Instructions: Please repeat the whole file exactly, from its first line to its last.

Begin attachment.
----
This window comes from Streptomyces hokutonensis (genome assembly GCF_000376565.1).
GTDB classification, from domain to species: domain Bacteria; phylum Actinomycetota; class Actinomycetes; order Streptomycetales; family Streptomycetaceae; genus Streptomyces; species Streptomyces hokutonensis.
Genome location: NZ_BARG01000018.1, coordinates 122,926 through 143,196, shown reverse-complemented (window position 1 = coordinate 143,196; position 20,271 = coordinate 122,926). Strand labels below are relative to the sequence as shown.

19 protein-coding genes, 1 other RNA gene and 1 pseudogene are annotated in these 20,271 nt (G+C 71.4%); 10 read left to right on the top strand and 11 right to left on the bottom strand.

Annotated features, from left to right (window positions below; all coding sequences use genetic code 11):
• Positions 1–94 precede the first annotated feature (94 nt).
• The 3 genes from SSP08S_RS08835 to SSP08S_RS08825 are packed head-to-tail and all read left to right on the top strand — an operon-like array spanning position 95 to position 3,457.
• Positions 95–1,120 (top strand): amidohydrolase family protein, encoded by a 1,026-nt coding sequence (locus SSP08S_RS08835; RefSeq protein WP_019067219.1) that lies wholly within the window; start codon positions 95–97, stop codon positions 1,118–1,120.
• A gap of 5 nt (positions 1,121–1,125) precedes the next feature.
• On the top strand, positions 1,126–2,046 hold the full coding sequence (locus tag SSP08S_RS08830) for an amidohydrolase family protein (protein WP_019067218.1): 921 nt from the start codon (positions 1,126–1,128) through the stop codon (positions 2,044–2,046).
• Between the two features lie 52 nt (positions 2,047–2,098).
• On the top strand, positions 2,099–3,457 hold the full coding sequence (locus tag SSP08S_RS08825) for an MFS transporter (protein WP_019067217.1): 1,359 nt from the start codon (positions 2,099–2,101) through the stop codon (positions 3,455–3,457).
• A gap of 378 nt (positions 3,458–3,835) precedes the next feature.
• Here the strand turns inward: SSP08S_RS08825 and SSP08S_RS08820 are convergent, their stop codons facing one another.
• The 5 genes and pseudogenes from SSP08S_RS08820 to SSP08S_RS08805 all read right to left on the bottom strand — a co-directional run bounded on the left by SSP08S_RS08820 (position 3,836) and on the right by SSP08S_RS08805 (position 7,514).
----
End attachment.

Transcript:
This window comes from Streptomyces hokutonensis (genome assembly GCF_000376565.1).
GTDB classification, from domain to species: domain Bacteria; phylum Actinomycetota; class Actinomycetes; order Streptomycetales; family Streptomycetaceae; genus Streptomyces; species Streptomyces hokutonensis.
Genome location: NZ_BARG01000018.1, coordinates 122,926 through 143,196, shown reverse-complemented (window position 1 = coordinate 143,196; position 20,271 = coordinate 122,926). Strand labels below are relative to the sequence as shown.

19 protein-coding genes, 1 other RNA gene and 1 pseudogene are annotated in these 20,271 nt (G+C 71.4%); 10 read left to right on the top strand and 11 right to left on the bottom strand.

Annotated features, from left to right (window positions below; all coding sequences use genetic code 11):
• Positions 1–94 precede the first annotated feature (94 nt).
• The 3 genes from SSP08S_RS08835 to SSP08S_RS08825 are packed head-to-tail and all read left to right on the top strand — an operon-like array spanning position 95 to position 3,457.
• Positions 95–1,120 (top strand): amidohydrolase family protein, encoded by a 1,026-nt coding sequence (locus SSP08S_RS08835; RefSeq protein WP_019067219.1) that lies wholly within the window; start codon positions 95–97, stop codon positions 1,118–1,120.
• A gap of 5 nt (positions 1,121–1,125) precedes the next feature.
• On the top strand, positions 1,126–2,046 hold the full coding sequence (locus tag SSP08S_RS08830) for an amidohydrolase family protein (protein WP_019067218.1): 921 nt from the start codon (positions 1,126–1,128) through the stop codon (positions 2,044–2,046).
• Between the two features lie 52 nt (positions 2,047–2,098).
• On the top strand, positions 2,099–3,457 hold the full coding sequence (locus tag SSP08S_RS08825) for an MFS transporter (protein WP_019067217.1): 1,359 nt from the start codon (positions 2,099–2,101) through the stop codon (positions 3,455–3,457).
• A gap of 378 nt (positions 3,458–3,835) precedes the next feature.
• Here the strand turns inward: SSP08S_RS08825 and SSP08S_RS08820 are convergent, their stop codons facing one another.
• The 5 genes and pseudogenes from SSP08S_RS08820 to SSP08S_RS08805 all read right to left on the bottom strand — a co-directional run bounded on the left by SSP08S_RS08820 (position 3,836) and on the right by SSP08S_RS08805 (position 7,514).